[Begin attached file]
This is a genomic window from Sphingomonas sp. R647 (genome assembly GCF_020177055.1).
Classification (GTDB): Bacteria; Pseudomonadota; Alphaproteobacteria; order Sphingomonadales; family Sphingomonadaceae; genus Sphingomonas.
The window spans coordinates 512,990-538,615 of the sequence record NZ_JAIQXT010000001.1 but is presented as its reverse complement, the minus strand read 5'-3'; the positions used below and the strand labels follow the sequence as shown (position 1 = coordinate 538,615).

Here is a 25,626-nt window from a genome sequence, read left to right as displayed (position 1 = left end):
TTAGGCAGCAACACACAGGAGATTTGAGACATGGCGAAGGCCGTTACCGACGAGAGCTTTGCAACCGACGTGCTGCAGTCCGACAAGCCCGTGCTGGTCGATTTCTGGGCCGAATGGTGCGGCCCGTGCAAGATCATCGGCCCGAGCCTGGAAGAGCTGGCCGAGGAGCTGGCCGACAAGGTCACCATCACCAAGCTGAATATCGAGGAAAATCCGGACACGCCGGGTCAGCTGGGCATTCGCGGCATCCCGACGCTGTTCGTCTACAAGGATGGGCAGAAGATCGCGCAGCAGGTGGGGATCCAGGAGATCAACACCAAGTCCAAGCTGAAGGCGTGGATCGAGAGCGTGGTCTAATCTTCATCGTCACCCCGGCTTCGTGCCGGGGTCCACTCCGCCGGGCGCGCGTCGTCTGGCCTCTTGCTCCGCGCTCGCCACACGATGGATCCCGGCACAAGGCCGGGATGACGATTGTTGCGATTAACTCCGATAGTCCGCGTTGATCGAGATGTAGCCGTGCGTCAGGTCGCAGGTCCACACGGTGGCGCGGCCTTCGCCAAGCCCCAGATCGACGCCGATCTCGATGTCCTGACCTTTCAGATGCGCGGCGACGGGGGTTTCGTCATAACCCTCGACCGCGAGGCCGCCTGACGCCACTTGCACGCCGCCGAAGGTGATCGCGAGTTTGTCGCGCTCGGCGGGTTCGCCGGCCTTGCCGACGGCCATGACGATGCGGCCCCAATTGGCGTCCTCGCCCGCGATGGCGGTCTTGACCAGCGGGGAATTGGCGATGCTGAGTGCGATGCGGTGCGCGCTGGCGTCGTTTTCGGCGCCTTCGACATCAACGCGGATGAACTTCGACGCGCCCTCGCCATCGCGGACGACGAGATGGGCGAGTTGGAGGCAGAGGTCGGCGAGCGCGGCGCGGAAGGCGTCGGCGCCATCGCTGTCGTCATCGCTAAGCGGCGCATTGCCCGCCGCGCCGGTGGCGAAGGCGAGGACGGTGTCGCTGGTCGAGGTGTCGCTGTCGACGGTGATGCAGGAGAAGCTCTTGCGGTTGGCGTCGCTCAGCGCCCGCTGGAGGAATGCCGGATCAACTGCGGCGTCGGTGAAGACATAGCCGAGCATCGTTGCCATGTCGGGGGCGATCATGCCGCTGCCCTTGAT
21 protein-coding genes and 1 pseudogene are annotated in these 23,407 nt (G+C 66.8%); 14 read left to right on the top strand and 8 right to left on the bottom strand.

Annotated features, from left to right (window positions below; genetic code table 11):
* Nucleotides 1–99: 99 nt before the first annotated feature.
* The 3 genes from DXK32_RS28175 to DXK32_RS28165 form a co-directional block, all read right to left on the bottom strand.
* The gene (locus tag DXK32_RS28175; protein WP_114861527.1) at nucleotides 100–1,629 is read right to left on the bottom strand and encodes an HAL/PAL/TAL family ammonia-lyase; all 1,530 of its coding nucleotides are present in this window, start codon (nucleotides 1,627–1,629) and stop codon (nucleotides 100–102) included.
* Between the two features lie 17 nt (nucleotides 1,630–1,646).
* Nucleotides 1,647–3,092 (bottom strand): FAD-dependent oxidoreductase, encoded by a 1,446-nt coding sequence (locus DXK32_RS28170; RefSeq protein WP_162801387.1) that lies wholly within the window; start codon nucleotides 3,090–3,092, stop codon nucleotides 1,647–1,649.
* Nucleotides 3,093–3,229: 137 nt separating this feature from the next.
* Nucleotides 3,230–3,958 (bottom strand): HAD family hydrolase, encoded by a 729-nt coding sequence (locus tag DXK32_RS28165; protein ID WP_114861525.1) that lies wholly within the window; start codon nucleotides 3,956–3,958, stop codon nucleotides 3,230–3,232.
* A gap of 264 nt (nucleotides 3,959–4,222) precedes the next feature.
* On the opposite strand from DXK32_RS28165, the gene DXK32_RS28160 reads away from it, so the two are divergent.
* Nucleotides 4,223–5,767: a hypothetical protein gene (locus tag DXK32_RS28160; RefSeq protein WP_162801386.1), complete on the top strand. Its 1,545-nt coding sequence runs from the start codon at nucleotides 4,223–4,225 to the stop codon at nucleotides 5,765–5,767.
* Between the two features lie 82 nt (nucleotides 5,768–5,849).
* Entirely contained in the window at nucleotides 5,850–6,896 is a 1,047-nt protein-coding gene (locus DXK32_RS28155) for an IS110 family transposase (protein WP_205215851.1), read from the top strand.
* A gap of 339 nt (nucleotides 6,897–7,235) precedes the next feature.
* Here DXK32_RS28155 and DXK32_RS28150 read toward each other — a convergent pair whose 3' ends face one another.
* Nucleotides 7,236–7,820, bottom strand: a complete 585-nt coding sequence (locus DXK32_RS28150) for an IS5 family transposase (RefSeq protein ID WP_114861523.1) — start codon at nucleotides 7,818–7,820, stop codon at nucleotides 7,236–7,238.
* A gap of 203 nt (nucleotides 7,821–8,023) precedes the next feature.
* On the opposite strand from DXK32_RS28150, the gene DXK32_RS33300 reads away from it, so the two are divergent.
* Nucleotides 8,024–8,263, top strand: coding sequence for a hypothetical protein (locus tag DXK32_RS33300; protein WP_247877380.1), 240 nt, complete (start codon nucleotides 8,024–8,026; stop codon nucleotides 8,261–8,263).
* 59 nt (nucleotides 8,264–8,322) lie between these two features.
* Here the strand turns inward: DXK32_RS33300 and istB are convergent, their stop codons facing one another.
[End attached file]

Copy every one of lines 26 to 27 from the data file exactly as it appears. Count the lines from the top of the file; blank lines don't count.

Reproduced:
* 59 nt (nucleotides 8,264–8,322) lie between these two features.
* Here the strand turns inward: DXK32_RS33300 and istB are convergent, their stop codons facing one another.